The highlights of the cultural weekend in our region include the story of a 19th century heiress, 19th century piano music, Venezuelan jazz, and a whole lot more.
In 1875, the American heiress Jennie Jerome seemed to have it all. She had married an English lord, she was young, rich and beautiful, and she had just given birth to Winston Churchill, who, like all newborn babies, looked just like Winston Churchill. Lady Randy – written by and starring Anne Undeland -- takes the audience on a dizzying ride through the treacherous, kaleidoscopic sexual and political landscape of her marriage. Lady Randy, a WAM Theatre production, begins its three-weekend run at Shakespeare & Company’s Elayne P. Bernstein Theatre in Lenox tonight.
Chinese pianist Fei-Fei has been praised for her “bountiful gifts and passionate immersion into the music she touches.” She is a winner of the Concert Artists Guild Competition and a top finalist at the 14th Van Cliburn International Piano Competition. Fei Fei will perform works by Mozart, Brahms, and Chopin among others in the Daniel Arts Center at Simon’s Rock College in Great Barrington on Sunday at 3 p.m.
Theaters all over the country have been screening Monty Python’s “Life of Brian” this week on the occasion of its 40th anniversary. The scathing, anarchic satire of both religion and Hollywood’s depiction of all things biblical has grown in stature over time to become one of the most highly regarded comic films ever, spawning the hit song “Always Look on the Bright Side of Life” as well as paving the way for Monty Python’s Broadway musical, “Spamalot.” The Mahaiwe in Great Barrington puts the film on its big screen on Saturday at 7 p.m. A bit of “Life of Brian” trivia: after the movie’s original backers got cold feet and withdrew funding for the edgy film, former Beatle George Harrison stepped in and bankrolled it, which began his decade-plus reign as England’s top film producer in the 1980s with his company, HandMade Films, which was responsible for the likes of “The Long Good Friday,” “Time Bandits,” “The Missionary,” “Mona Lisa” and “Lock, Stock and Two Smoking Barrels.”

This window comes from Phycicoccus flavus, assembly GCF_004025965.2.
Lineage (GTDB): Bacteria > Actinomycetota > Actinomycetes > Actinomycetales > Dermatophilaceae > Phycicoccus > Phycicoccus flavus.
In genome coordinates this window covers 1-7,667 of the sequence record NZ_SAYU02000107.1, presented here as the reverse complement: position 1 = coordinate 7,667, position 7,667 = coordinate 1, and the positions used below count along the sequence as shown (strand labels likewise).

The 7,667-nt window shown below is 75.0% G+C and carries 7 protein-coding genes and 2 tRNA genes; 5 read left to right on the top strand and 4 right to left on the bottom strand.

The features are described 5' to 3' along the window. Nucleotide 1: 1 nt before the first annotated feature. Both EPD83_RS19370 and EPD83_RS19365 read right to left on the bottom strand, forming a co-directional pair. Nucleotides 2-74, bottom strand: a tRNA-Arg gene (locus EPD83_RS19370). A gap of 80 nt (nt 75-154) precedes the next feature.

Trumpeter Etienne Charles leads a program called “The Vibes of Venezuela” into the Fisher Center at Bard College tonight at 7:30. The program features a journey through the rhythms of the 19th-century popular waltz, 1920s merengue, and the lively canter of traditional joropo in a celebration of Venezuelan jazz. Vocalist and trumpeter Linda Briceño and cuatro virtuoso Jorge Glem join Charles to examine African, Native South American, and European influences on the modern music of Venezuela.
Seth Rogovoy is editor of Berkishire Daily and the Rogovoy Report, available at rogovoyreport.com